Craig Blomberg


Craig Blomberg

Dr. Craig L. Blomberg serves as Distinguished Professor of New Testament at Denver Seminary.

Dr. Blomberg completed his PhD in New Testament, specializing in the parables and the writings of Luke-Acts, at Aberdeen University in Scotland. He received an MA from Trinity Evangelical Divinity School, and a BA from Augustana College. Before joining the faculty of Denver Seminary, he taught at Palm Beach Atlantic College and was a research fellow in Cambridge, England with Tyndale House.

In addition to writing numerous articles in professional journals, multi-author works and dictionaries or encyclopedias, he has authored or edited 20 books, including The Historical Reliability of the Gospels, Interpreting the Parables, commentaries on Matthew, 1 Corinthians and James, Jesus and the Gospels: An Introduction and Survey, From Pentecost to Patmos: An Introduction to Acts through Revelation, Neither Poverty nor Riches: A Biblical Theology of Possessions; Making Sense of the New Testament: Three Crucial Questions; Preaching the Parables; Contagious Holines: Jesus' Meals with Sinners; and Handbook of New Testament Exegesis.

For more, visit Denver Seminary.

Bible Translations Aren't THAT Different, but We Can Have Preferences

Having spent my annual week last week with my fellow members of the NIV-TNIV Committee on Bible Translation, sifting through large stacks of proposals for minor tweaking of how we translate this or that word or phrase in anything from Genesis to Revelation, I’m in the mood for writing a blog on translating Scripture. A series of conversations in recent months, linked only by the theme of Bible translation, has made me dramatically more aware than ever before of the following observations:

1) Many people, unchurched and churched alike, have never actually looked in any detail at multiple Bible translations and therefore don’t have a good feel for just how different and similar they are. As a result, they tend to think they are actually far more different than they really are, leading to strange questions like, “With so many different English translations, how do we know which one or ones, if any, we can trust.” The short and most basic answer is, except for those produced by unorthodox sects like the Jehovah’s Witnesses’ New World Translation or Joseph Smith’s personal Joseph Smith Translation, or those deliberately designed to be a paraphrase and not a bona fide translation at all (like The Message or the old Living Bible Paraphrased), you can trust ALL of them. Not one will ever flawlessly come up with the very best rendering in every passage, but not one will ever lead you astray on any important matter of faith and practice. Do yourself the favor of getting the software that allows you to compare a couple dozen major English translations for a representative cross-section of Bible verses or passages of your choice and prove it to yourself!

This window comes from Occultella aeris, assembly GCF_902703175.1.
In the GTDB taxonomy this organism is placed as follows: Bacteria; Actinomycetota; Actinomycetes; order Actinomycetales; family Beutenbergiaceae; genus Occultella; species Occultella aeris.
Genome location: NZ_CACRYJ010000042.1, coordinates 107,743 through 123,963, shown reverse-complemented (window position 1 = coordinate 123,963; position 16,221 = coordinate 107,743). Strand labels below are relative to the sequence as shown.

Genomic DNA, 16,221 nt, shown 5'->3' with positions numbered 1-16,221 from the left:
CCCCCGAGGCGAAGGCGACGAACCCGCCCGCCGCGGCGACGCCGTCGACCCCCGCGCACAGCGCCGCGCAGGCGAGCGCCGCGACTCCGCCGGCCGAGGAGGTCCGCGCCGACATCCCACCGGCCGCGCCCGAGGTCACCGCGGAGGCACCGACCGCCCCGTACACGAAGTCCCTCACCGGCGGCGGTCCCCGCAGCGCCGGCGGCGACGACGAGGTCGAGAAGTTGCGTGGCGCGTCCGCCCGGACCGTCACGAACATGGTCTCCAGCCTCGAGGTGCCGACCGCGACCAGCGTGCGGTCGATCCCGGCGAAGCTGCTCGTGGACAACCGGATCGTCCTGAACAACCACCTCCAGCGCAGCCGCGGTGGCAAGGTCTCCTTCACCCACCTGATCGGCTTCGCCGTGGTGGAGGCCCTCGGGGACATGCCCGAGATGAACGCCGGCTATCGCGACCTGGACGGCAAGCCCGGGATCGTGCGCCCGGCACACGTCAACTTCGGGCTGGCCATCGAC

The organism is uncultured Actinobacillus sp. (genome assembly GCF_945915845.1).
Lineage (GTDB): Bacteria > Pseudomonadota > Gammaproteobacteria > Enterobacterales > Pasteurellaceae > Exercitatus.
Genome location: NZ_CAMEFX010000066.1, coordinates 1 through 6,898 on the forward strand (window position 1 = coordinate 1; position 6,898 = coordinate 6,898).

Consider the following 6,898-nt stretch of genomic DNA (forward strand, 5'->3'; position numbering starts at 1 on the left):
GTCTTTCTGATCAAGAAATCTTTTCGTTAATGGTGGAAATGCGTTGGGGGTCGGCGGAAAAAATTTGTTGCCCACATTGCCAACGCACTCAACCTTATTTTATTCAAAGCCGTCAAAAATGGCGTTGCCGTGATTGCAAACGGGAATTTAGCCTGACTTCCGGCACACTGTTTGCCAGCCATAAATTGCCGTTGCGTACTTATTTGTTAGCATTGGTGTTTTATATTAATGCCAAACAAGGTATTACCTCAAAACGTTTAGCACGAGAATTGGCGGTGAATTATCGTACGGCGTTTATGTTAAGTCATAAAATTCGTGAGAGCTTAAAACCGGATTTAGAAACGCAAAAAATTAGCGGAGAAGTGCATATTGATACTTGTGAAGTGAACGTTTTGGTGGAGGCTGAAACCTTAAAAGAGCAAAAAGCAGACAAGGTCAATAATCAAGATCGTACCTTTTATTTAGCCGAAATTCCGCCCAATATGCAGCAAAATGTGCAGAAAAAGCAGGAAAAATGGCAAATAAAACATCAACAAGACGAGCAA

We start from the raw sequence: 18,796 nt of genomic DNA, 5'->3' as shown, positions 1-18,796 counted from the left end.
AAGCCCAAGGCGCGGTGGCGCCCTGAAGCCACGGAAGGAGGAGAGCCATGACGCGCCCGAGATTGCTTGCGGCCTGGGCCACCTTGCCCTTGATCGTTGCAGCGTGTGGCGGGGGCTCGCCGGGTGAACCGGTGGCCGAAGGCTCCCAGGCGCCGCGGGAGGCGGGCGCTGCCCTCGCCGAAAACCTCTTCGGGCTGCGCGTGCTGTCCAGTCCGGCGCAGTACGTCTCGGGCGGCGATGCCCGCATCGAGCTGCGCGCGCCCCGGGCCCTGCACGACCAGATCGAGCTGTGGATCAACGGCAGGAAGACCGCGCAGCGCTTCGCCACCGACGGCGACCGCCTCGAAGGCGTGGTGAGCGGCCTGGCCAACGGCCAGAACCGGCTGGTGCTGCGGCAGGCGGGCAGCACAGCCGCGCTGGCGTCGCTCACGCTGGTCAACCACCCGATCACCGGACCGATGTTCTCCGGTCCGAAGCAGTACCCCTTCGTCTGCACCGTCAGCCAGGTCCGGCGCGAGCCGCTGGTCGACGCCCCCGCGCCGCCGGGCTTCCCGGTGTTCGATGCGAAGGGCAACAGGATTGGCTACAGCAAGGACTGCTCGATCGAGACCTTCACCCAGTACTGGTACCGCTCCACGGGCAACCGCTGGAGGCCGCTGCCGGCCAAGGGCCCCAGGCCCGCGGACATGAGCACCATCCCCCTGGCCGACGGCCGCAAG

2) Because of the passion with which some scholars and church leaders have advocated one of the bona fide translations above others or criticized one or more of those translations, way too many people both inside and outside of the church have the misimpression that you can’t trust all of them the way point 1) above phrases it. It’s time for those scholars and church leaders to come clean and correct these misimpressions. With the wealth and luxury of so many options in the English-speaking world, it’s time to put a lot less money and effort into internecine argumentation and a lot more into letting the world know the magnificent wonders of this collection of books we call the Bible, regardless of what translation one prefers!

3) We must help our people, and others, understand the difference between formal equivalence, dynamic equivalence, and mediating approaches. To oversimplify but to make the point, the more literal the translation is, the harder it will be for the general population at large to understand it. The more readable for one particular subculture the translation, the less literal it will be. It is simply inaccurate and thus irresponsible to say that the more literal a translation, the better, for all situations. The most literal translation of all is an interlinear, which is indecipherable to most people. The most readable, understandable and accurate, all in one package, will always be those translations that do not consistently aim for either formal equivalence (word-for-word renderings) or dynamic equivalence (thought-for-thought), but aim at a middle ground between the two—as literal as possible while still being as fluent and understandable by the greatest number of people as possible.

4) In light of this last point, and completely apart from debates about inclusive language, the tradition of translating represented by the NIV-TNIV continues to achieve this balance most consistently. The next best options aren’t even close.


Time and Eternity

“But do not forget this one thing, dear friends. With the Lord, a day is like a thousand years, and a thousand years are like a day” (2 Peter 3:8)